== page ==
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Showing posts from November, 2018

We Are Not Tigers: The Need To Be Noticed

‘The Life Of Pi’ tells a powerful story that is layered with many meanings – physical, emotional, mental & spiritual. Following a shipwreck the only survivors are Pi Patel, a 16-year old boy, and a tiger. They end up - just the two of them - in a lifeboat drifting across the Pacific Ocean and in the course of the journey the boy trains the tiger to give him his space on the boat. They even develop a connection with each other and when they are on the verge of death the tiger’s head is resting on Pi’s lap. They survive. The boat drifts onto a beach where the boy collapses and the tiger simply walks away straight ahead into the jungle - out of the boy’s life forever. What hurt Pi was that the tiger left him without even looking back and in his desolation the boy is expressing something that is essential in every human life – that we be noticed, acknowledged by another, that we matter. Not so much for the things we do but simply for being who we are in all our stages of lif

Getting Ready For God: Thoughts on Purgatory

I was in my room in Dublin one bitterly cold January day, getting ready to fly to South Africa to give a retreat to the Pallottine Seminarians there. Travelling light had become second nature to me and the case on my bed was fairly small but while I was packing it a voice inside me said, “you don’t need all this stuff.” But I ignored it because anything in it was actually essential – my bible, notes, just enough clothes. And I arrived at Heathrow for the flight to Johannesburg, checked in my little suitcase and boarded the flight. By now the temperature had dropped to minus 7 and we were left sitting a long time in the plane while they made up their minds to fly or not. When they decided they would fly they discovered that there were no baggage handlers to put our luggage on the plane and after another long wait the pilot announced that we would fly without the luggage. There was a discontent murmur among the passengers but I just smiled as I thought of the voice I heard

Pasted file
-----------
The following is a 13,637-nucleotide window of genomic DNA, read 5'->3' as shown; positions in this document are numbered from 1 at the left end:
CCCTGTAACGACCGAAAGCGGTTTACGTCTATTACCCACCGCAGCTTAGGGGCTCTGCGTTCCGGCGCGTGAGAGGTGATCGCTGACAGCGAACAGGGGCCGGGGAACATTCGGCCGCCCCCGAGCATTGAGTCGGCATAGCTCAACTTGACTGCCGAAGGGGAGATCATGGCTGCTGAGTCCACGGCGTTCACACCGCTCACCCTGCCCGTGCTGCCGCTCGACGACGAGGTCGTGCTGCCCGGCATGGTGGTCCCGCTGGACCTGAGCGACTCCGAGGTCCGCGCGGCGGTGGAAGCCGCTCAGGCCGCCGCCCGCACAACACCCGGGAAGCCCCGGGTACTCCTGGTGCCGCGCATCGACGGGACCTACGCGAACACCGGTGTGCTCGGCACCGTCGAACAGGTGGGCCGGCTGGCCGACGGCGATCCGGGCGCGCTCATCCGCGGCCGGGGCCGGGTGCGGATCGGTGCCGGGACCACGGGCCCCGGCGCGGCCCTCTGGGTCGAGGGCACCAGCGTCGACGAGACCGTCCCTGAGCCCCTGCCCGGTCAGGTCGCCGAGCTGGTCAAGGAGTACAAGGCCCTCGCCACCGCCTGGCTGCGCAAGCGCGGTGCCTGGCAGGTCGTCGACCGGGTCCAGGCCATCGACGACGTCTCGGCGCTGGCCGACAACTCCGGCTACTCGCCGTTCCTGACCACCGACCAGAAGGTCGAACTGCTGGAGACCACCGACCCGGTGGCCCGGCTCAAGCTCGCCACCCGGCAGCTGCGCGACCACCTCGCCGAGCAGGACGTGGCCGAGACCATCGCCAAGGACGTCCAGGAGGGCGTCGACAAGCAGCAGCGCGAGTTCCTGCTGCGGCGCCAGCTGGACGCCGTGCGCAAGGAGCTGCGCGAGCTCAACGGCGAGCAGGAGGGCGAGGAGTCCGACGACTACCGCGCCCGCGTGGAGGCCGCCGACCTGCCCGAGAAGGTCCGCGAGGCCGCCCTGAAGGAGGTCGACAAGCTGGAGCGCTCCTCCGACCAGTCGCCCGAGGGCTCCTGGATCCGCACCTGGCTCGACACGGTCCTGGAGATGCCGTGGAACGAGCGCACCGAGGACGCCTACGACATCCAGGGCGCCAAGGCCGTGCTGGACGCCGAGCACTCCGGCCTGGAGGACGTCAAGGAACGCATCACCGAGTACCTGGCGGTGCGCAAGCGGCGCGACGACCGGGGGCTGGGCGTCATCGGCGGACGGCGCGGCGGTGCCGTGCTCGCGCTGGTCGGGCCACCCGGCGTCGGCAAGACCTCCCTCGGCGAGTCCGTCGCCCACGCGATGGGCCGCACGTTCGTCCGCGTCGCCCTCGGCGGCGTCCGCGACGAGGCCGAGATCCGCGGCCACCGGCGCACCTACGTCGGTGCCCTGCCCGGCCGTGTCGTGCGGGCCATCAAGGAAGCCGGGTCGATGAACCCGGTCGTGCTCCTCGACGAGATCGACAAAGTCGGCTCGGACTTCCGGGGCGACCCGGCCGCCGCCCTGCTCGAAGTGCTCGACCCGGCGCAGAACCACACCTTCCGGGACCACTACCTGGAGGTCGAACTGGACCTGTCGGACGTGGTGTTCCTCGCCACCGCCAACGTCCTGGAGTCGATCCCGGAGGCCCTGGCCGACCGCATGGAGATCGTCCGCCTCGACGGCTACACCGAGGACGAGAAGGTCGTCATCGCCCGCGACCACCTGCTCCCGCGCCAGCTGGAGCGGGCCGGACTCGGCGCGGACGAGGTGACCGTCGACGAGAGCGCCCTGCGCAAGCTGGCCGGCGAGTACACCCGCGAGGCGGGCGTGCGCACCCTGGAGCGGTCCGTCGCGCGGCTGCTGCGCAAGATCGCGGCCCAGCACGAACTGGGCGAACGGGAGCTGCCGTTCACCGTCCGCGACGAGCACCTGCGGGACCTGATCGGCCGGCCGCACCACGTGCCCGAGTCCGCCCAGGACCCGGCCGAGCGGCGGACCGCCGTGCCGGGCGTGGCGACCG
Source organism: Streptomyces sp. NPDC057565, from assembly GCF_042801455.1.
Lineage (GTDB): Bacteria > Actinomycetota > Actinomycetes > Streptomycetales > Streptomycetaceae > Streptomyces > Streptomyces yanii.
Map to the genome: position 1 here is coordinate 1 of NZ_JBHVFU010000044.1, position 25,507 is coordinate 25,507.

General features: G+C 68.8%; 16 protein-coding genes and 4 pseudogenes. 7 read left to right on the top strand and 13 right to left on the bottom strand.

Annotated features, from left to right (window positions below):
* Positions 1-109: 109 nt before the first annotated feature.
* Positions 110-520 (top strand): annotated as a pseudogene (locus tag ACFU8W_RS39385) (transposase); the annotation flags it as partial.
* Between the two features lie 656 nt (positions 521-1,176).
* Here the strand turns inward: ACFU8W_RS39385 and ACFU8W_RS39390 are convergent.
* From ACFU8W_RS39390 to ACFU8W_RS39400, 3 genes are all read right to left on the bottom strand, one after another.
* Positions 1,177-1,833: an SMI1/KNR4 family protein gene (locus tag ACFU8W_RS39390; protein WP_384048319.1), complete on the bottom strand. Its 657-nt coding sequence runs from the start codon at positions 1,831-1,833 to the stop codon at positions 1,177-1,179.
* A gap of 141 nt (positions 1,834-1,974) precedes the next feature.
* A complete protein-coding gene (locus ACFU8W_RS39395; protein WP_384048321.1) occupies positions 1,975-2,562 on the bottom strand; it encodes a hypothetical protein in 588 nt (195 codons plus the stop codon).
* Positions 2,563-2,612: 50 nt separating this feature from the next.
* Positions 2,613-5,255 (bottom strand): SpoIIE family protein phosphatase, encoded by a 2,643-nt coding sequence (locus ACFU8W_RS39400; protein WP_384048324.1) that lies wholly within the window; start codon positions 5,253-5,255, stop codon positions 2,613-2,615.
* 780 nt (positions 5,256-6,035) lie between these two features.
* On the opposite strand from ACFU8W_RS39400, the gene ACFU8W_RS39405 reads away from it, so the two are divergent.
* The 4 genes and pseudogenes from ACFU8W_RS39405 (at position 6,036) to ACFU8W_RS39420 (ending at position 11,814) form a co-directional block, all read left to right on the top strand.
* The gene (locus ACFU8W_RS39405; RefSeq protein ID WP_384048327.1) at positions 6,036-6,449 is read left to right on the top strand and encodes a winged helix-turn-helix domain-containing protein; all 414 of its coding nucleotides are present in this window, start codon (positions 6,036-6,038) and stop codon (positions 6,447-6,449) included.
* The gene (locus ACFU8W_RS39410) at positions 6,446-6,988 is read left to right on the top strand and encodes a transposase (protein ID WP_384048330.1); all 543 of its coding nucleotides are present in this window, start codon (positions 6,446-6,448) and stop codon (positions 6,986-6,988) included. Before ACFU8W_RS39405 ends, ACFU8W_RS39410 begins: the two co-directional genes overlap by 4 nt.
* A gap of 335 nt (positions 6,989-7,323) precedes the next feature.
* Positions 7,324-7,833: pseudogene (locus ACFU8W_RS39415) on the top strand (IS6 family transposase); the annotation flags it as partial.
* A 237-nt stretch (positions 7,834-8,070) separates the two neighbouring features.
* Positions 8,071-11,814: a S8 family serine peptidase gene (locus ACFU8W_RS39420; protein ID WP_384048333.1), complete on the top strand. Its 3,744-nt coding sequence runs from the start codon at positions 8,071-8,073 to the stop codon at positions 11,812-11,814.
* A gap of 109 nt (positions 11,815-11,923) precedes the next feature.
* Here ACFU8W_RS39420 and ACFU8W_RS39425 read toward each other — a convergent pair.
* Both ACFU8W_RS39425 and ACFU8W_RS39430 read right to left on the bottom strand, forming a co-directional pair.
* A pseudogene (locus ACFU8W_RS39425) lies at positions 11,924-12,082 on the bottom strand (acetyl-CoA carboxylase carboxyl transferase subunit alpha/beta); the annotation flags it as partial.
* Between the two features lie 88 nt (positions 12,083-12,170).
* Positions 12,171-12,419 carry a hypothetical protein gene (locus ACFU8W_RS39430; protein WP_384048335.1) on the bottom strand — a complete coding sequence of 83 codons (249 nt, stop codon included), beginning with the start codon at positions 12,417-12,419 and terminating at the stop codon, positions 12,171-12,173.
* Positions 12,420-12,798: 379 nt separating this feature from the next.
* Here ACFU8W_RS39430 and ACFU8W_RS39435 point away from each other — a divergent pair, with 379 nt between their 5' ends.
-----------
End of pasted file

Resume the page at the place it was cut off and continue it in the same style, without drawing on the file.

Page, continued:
LATE MORNING: Poems From Tanzania

Waiting Across the field To dawn at sea A corner in the midday sun Beneath the sky at night Alone within his heart The warrior waits for death The watchman waits for dawn To this have I been called To wait on God A moment forever In expectancy of surprise (Makiungu 1981) The Rag It was used To clear the floor Of muddy footprints On rainy days Thrown out upon The weeks and months Of harsh winters Perishing The home of worms and snails Till taken in Soaked and worn To help the fire In some strange way Then set aflame Consumed (Makiungu 1982) Late Morning (For Maura) How many times You peeped into the room (when I was sleeping late) Wishing, thinking We could be together Chatting And how were you to know That when I sit beside you Look into your eyes Or come home to you I am filled With silent peace, content With the look of An expectant mother Knowing I have arrived Safe to sleep Once I thundered Childish fury in your

Rheinberg War Cemetary